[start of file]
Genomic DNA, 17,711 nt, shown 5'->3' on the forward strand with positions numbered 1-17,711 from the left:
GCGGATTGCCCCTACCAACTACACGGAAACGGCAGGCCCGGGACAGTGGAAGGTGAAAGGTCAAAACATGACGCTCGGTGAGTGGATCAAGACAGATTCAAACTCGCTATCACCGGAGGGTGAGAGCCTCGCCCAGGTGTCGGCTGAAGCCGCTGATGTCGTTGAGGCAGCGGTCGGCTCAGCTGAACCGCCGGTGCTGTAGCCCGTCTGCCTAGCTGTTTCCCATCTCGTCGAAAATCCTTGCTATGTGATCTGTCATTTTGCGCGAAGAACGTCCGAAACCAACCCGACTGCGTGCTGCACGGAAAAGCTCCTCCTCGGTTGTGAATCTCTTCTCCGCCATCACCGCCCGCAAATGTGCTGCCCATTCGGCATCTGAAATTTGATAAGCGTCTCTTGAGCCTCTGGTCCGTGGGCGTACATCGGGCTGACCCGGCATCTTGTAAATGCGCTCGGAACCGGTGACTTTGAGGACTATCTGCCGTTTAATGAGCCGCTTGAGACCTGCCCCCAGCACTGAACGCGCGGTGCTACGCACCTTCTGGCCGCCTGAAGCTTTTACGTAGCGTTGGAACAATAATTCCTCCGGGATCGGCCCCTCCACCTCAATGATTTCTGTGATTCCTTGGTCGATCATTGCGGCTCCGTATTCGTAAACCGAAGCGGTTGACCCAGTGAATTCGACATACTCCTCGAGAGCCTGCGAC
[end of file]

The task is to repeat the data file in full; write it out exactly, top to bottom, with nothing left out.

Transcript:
Genomic DNA, 17,711 nt, shown 5'->3' on the forward strand with positions numbered 1-17,711 from the left:
GCGGATTGCCCCTACCAACTACACGGAAACGGCAGGCCCGGGACAGTGGAAGGTGAAAGGTCAAAACATGACGCTCGGTGAGTGGATCAAGACAGATTCAAACTCGCTATCACCGGAGGGTGAGAGCCTCGCCCAGGTGTCGGCTGAAGCCGCTGATGTCGTTGAGGCAGCGGTCGGCTCAGCTGAACCGCCGGTGCTGTAGCCCGTCTGCCTAGCTGTTTCCCATCTCGTCGAAAATCCTTGCTATGTGATCTGTCATTTTGCGCGAAGAACGTCCGAAACCAACCCGACTGCGTGCTGCACGGAAAAGCTCCTCCTCGGTTGTGAATCTCTTCTCCGCCATCACCGCCCGCAAATGTGCTGCCCATTCGGCATCTGAAATTTGATAAGCGTCTCTTGAGCCTCTGGTCCGTGGGCGTACATCGGGCTGACCCGGCATCTTGTAAATGCGCTCGGAACCGGTGACTTTGAGGACTATCTGCCGTTTAATGAGCCGCTTGAGACCTGCCCCCAGCACTGAACGCGCGGTGCTACGCACCTTCTGGCCGCCTGAAGCTTTTACGTAGCGTTGGAACAATAATTCCTCCGGGATCGGCCCCTCCACCTCAATGATTTCTGTGATTCCTTGGTCGATCATTGCGGCTCCGTATTCGTAAACCGAAGCGGTTGACCCAGTGAATTCGACATACTCCTCGAGAGCCTGCGAC